May 27, 2018
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Potential witness in ‘Whitey’ Bulger trial found dead

U.S. Marshals Service | Reuters
U.S. Marshals Service | Reuters
James "Whitey" Bulger
By Richard Valdmanis and Scott Malone, Reuters

BOSTON — The dead body of a potential witness who had hoped to testify about how mob boss James “Whitey” Bulger forced him at gunpoint to sell a liquor store was found in a suburb of Boston, authorities said on Thursday.

Stephen Rakes, who once sued the FBI for failing to protect him from one of Bulger’s extortion schemes, was found on Wednesday afternoon in Lincoln, Mass., about 16 miles northwest of Boston, according to the Middlesex Country district attorney’s office.

There were no obvious signs of trauma, and the medical examiner is conducting an autopsy to determine the cause of death, the district attorney’s office said. No wallet was found on Rakes’ body, an attorney for Rakes’ ex-wife told reporters.

While authorities investigated his death, prosecutors at the courthouse in Boston called on their major witness, longtime Bulger lieutenant Stephen “The Rifleman” Flemmi, to testify about the murders he says he and Bulger carried out.

Rakes, 59, was among the many extortion victims of Bulger’s feared Winter Hill gang who were due to take the witness stand in the mob boss’s trial. Authorities charge Bulger with committing or ordering 19 murders in the 1970s and 1980s.

Rakes, nicknamed “Stippo,” once owned Stippo’s Liquor Mart in South Boston, which prosecutors charge Bulger’s gang took over in a 1984 shakedown. He was on the government’s list of witnesses but had not yet taken the stand.

His ex-wife, Julie Dammers Rakes, learned of his death on Thursday morning and reacted with “surprise and shock,” said her attorney, Anthony Cardinale.

Cardinale told reporters at Boston’s waterfront courthouse that he did not believe Rakes’ death was linked to the trial.

“I seriously doubt that this has anything to do with any part of the case,” he said.

Bulger’s gang bought the store for about $65,000 cash, forcing Rakes to take that sum at gunpoint in his home in front of his toddlers, prosecutors charge. They said the gang used the store as a front to launder money from illegal activities.

Like the gangsters, Rakes grew up in working-class South Boston. After years of complaining about Bulger and his associates, Rakes had attended the trial almost every day and hoped to testify against the mob boss.

In 2002 Rakes sued the U.S. government for failing to protect him from Bulger’s gang, which operated with impunity in Boston because of Bulger’s relationship with the FBI. A federal judge dismissed the suit.

Bulger, 83, faces the possibility of life in prison if convicted of charges related to the 19 murders including racketeering, extortion and drug dealing.

He has pleaded not guilty to all charges, though his lawyer admitted that Bulger was a drug dealer, extortionist and loan shark, essentially an “organized criminal.”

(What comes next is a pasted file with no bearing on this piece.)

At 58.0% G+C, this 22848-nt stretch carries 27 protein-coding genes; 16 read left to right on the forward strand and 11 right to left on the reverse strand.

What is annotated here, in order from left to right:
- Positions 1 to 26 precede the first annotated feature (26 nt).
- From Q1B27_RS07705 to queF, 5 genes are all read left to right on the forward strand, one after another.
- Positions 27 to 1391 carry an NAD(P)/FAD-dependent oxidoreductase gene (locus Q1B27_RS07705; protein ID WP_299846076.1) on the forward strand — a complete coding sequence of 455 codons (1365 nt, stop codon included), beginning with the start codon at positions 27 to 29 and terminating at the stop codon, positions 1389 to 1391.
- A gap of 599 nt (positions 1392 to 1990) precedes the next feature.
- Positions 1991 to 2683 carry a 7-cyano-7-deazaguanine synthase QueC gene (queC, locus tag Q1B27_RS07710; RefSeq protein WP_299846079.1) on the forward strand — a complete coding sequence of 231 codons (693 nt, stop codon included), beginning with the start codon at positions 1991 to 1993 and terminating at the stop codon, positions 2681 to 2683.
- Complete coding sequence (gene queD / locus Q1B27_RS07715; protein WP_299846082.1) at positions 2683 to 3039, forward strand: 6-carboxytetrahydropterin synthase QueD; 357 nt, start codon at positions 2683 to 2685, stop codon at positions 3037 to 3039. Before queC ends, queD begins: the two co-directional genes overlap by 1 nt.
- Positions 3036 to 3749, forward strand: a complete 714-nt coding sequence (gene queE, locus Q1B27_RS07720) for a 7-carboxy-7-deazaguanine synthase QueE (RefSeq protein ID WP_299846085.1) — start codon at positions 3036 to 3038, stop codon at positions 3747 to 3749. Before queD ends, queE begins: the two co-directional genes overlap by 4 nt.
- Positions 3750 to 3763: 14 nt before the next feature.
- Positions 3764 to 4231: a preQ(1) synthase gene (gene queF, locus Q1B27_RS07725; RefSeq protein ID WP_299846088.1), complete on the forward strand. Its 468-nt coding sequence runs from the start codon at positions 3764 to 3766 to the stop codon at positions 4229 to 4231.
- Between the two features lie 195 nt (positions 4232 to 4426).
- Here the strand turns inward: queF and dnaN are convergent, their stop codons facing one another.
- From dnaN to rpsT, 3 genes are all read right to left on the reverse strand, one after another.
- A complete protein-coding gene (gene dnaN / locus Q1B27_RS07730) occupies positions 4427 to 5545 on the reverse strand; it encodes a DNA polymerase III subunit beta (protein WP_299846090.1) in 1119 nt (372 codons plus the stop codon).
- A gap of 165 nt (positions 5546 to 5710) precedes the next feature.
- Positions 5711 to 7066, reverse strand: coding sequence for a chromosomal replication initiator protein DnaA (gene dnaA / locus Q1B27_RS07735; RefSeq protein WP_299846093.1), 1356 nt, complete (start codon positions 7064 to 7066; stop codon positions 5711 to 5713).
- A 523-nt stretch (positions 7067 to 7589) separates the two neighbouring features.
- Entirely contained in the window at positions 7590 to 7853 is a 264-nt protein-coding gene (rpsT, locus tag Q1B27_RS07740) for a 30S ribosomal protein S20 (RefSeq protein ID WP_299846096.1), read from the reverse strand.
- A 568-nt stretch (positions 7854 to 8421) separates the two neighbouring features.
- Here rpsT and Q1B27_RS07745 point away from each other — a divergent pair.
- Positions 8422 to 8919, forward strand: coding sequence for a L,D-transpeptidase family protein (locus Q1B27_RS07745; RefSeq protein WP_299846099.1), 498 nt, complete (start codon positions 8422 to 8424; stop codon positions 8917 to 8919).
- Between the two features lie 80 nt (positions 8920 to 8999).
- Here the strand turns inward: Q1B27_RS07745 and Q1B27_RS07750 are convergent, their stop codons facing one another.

Steve Davis, a friend of Rakes and a brother of one of Bulger’s alleged murder victims, said Rakes did not feel at any time during the trial that his life was in danger.

“He was comforted knowing Bulger was already behind bars,” Davis told reporters outside the courtroom.

News of Rakes’ death came the day prosecutors called one of the government’s top witnesses, Flemmi, who is serving a life sentence for his role in many of the murders of which Bulger is accused.

As Flemmi was brought in to testify, he and Bulger saw each other for the first time since the week before Christmas in 1994. He told the court he had met with Bulger almost daily for two decades starting in 1974, and that their relationship was “strictly criminal.”

Flemmi, who testified only briefly before court wrapped up for the day, said he and Bulger had met with a corrupt FBI agent “hundreds of times” to trade information.

Bulger has adamantly denied being an FBI informant, insisting that he paid then-agent John Connolly for tips but offered none of his own. Connolly is serving a 40-year prison sentence on racketeering and murder convictions.

The trial brings back a dark period for Boston’s FBI office, when Bulger and Flemmi were listed as informants but also were given tips by corrupt agents who helped them escape capture and root out “rats” within their ranks.

Bulger fled in 1994 after a tip from a corrupt FBI agent that arrest was imminent. He was captured in Santa Monica, Calif., in 2011 after 16 years on the lam.

In 2004, Flemmi pleaded guilty to 10 murders in a deal that spared him the death penalty, and his testimony is expected to form the backbone of the government’s case against Bulger.

In six weeks of testimony, witnesses so far have described Bulger as a cold-blooded criminal quick to violence. Former associates have accused him of participating in killing several people suspected of talking to law enforcement. Others said he used fear to extort cash.

The government is close to finishing its case and earlier this week advised U.S. District Judge Denise Casper that it could wrap up by Tuesday.

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